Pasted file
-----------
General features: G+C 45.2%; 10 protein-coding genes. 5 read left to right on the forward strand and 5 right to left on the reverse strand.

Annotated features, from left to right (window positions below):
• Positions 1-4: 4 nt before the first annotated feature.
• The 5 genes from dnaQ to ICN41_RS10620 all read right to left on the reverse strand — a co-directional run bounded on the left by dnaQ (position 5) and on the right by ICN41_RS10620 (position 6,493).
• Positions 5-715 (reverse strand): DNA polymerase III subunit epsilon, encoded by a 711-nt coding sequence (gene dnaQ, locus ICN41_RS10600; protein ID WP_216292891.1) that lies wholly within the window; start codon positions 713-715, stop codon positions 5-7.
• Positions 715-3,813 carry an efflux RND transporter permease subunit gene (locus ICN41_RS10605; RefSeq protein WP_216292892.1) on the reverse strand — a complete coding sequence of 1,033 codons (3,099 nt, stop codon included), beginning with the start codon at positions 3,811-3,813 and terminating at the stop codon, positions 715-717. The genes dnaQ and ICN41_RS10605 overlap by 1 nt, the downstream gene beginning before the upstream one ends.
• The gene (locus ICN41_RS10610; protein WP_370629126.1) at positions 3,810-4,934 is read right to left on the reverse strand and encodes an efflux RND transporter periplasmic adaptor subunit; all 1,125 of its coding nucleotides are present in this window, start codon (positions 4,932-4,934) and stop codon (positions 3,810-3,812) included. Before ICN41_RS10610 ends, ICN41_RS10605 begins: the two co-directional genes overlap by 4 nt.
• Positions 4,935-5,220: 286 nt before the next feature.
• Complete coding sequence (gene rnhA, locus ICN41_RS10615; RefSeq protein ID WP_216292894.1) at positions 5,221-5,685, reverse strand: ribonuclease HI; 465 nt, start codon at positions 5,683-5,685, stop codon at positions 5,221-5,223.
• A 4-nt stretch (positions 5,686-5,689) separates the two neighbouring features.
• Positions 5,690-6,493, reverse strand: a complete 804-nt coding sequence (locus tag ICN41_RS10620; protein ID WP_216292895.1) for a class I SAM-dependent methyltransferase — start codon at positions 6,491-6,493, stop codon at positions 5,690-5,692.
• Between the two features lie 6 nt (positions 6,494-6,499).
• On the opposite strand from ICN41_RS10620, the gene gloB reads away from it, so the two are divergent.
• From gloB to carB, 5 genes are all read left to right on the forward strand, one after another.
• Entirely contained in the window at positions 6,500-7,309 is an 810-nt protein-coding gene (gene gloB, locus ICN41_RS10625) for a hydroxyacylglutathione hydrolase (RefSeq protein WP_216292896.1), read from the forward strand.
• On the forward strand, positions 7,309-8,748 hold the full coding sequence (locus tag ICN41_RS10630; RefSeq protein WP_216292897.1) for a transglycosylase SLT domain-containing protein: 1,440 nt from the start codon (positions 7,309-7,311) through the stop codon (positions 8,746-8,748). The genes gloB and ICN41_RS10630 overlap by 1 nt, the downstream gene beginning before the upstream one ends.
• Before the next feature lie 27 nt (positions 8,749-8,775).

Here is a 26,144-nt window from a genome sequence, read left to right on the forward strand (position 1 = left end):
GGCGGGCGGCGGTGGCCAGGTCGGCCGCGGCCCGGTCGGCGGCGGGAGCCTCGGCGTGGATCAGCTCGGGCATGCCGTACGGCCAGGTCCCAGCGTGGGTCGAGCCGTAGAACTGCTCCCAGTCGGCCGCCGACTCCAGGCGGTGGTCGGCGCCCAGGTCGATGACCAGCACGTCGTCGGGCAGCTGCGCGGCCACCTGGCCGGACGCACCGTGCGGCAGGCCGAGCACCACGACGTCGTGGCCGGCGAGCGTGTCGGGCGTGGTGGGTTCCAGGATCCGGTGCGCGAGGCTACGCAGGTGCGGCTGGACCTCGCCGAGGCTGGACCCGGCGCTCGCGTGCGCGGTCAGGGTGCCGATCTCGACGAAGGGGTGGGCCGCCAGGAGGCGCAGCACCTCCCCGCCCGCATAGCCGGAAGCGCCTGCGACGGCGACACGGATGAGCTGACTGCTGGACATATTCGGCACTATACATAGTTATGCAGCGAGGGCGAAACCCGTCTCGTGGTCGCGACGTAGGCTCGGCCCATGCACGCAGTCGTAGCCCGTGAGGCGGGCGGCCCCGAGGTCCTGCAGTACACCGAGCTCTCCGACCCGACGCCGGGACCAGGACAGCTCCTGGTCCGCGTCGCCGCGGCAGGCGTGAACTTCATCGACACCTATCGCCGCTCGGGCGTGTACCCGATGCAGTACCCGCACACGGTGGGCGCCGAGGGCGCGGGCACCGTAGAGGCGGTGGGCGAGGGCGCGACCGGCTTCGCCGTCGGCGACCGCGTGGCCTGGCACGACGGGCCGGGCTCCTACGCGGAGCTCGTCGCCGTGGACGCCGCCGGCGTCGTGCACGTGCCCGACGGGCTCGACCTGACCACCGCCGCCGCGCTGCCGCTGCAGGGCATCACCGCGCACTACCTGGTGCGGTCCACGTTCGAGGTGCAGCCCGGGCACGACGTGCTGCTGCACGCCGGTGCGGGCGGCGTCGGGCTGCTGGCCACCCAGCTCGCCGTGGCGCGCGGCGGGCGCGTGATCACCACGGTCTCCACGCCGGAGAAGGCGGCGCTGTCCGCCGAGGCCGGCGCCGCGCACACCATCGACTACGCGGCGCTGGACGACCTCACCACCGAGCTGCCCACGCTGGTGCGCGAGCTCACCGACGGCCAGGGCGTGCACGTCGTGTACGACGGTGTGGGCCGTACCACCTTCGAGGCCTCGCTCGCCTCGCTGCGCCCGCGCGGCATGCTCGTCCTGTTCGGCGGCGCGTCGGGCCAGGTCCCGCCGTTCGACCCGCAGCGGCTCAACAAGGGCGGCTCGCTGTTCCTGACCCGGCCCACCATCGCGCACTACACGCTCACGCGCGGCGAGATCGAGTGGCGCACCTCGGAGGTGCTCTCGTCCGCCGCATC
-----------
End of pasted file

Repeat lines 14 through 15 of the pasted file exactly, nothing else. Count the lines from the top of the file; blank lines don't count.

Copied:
• From gloB to carB, 5 genes are all read left to right on the forward strand, one after another.
• Entirely contained in the window at positions 6,500-7,309 is an 810-nt protein-coding gene (gene gloB, locus ICN41_RS10625) for a hydroxyacylglutathione hydrolase (RefSeq protein WP_216292896.1), read from the forward strand.